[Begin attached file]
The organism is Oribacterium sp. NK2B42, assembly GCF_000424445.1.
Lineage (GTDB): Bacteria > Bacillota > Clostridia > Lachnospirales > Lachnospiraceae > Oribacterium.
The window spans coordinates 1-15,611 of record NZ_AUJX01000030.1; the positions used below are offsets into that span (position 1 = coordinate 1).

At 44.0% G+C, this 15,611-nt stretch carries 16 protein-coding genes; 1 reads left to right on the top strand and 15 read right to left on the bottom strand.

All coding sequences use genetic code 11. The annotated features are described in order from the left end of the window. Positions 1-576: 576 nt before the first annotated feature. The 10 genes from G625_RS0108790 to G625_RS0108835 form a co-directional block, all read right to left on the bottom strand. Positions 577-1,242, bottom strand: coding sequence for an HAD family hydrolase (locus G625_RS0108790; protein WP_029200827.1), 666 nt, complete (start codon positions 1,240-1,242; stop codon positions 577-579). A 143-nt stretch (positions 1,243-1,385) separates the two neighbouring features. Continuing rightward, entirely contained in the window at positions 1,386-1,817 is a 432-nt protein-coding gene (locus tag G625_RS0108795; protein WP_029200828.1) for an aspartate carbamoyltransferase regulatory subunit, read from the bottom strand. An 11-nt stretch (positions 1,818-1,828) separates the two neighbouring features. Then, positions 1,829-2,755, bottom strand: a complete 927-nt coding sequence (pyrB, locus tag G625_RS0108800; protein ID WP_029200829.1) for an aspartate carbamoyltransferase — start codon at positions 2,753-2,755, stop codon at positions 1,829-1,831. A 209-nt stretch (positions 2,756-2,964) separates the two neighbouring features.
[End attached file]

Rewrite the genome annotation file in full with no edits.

The organism is Oribacterium sp. NK2B42, assembly GCF_000424445.1.
Lineage (GTDB): Bacteria > Bacillota > Clostridia > Lachnospirales > Lachnospiraceae > Oribacterium.
The window spans coordinates 1-15,611 of record NZ_AUJX01000030.1; the positions used below are offsets into that span (position 1 = coordinate 1).

At 44.0% G+C, this 15,611-nt stretch carries 16 protein-coding genes; 1 reads left to right on the top strand and 15 read right to left on the bottom strand.

All coding sequences use genetic code 11. The annotated features are described in order from the left end of the window. Positions 1-576: 576 nt before the first annotated feature. The 10 genes from G625_RS0108790 to G625_RS0108835 form a co-directional block, all read right to left on the bottom strand. Positions 577-1,242, bottom strand: coding sequence for an HAD family hydrolase (locus G625_RS0108790; protein WP_029200827.1), 666 nt, complete (start codon positions 1,240-1,242; stop codon positions 577-579). A 143-nt stretch (positions 1,243-1,385) separates the two neighbouring features. Continuing rightward, entirely contained in the window at positions 1,386-1,817 is a 432-nt protein-coding gene (locus tag G625_RS0108795; protein WP_029200828.1) for an aspartate carbamoyltransferase regulatory subunit, read from the bottom strand. An 11-nt stretch (positions 1,818-1,828) separates the two neighbouring features. Then, positions 1,829-2,755, bottom strand: a complete 927-nt coding sequence (pyrB, locus tag G625_RS0108800; protein ID WP_029200829.1) for an aspartate carbamoyltransferase — start codon at positions 2,753-2,755, stop codon at positions 1,829-1,831. A 209-nt stretch (positions 2,756-2,964) separates the two neighbouring features.